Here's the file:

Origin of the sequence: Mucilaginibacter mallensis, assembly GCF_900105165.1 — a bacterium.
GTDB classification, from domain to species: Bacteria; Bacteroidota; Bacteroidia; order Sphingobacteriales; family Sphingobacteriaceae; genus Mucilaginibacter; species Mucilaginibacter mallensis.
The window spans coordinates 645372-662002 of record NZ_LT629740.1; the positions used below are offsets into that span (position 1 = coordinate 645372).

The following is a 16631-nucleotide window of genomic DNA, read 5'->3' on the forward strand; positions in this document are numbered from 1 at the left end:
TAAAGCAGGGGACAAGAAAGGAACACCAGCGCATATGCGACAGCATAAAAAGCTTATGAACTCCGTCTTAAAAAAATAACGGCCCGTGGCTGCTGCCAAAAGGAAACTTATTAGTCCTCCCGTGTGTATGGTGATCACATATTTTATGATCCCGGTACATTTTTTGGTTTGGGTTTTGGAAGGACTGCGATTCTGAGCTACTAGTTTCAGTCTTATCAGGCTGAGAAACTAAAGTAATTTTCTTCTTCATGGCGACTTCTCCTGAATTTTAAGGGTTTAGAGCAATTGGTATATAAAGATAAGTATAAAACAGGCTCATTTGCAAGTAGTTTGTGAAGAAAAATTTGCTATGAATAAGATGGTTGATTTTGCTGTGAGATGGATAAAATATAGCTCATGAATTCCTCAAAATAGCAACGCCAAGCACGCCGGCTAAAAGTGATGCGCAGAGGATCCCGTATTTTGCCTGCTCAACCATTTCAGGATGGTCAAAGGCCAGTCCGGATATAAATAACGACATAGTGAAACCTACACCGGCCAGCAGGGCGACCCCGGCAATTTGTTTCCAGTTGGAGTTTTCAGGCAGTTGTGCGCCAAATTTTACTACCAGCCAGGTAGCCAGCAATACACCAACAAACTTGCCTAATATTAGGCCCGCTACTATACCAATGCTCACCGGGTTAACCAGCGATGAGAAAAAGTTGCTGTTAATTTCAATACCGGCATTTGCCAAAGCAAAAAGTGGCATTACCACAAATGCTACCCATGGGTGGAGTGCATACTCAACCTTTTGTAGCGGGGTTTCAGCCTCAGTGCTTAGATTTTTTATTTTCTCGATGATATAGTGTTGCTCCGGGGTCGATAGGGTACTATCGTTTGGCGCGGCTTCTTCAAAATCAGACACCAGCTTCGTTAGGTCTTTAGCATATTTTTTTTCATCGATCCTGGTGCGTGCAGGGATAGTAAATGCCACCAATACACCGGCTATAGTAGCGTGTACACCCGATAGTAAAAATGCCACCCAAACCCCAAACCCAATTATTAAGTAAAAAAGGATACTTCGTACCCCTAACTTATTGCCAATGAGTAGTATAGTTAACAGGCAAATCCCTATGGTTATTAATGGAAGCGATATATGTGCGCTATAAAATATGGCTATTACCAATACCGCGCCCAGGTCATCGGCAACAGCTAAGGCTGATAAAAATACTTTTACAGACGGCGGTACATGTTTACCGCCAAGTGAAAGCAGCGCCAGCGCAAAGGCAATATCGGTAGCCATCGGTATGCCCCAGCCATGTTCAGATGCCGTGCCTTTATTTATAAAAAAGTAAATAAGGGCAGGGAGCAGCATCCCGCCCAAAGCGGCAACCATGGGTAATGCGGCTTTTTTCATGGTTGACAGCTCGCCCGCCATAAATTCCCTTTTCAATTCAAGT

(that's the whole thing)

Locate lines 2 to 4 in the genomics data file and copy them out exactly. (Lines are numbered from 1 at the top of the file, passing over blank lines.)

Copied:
GTDB classification, from domain to species: Bacteria; Bacteroidota; Bacteroidia; order Sphingobacteriales; family Sphingobacteriaceae; genus Mucilaginibacter; species Mucilaginibacter mallensis.
The window spans coordinates 645372-662002 of record NZ_LT629740.1; the positions used below are offsets into that span (position 1 = coordinate 645372).

The following is a 16631-nucleotide window of genomic DNA, read 5'->3' on the forward strand; positions in this document are numbered from 1 at the left end: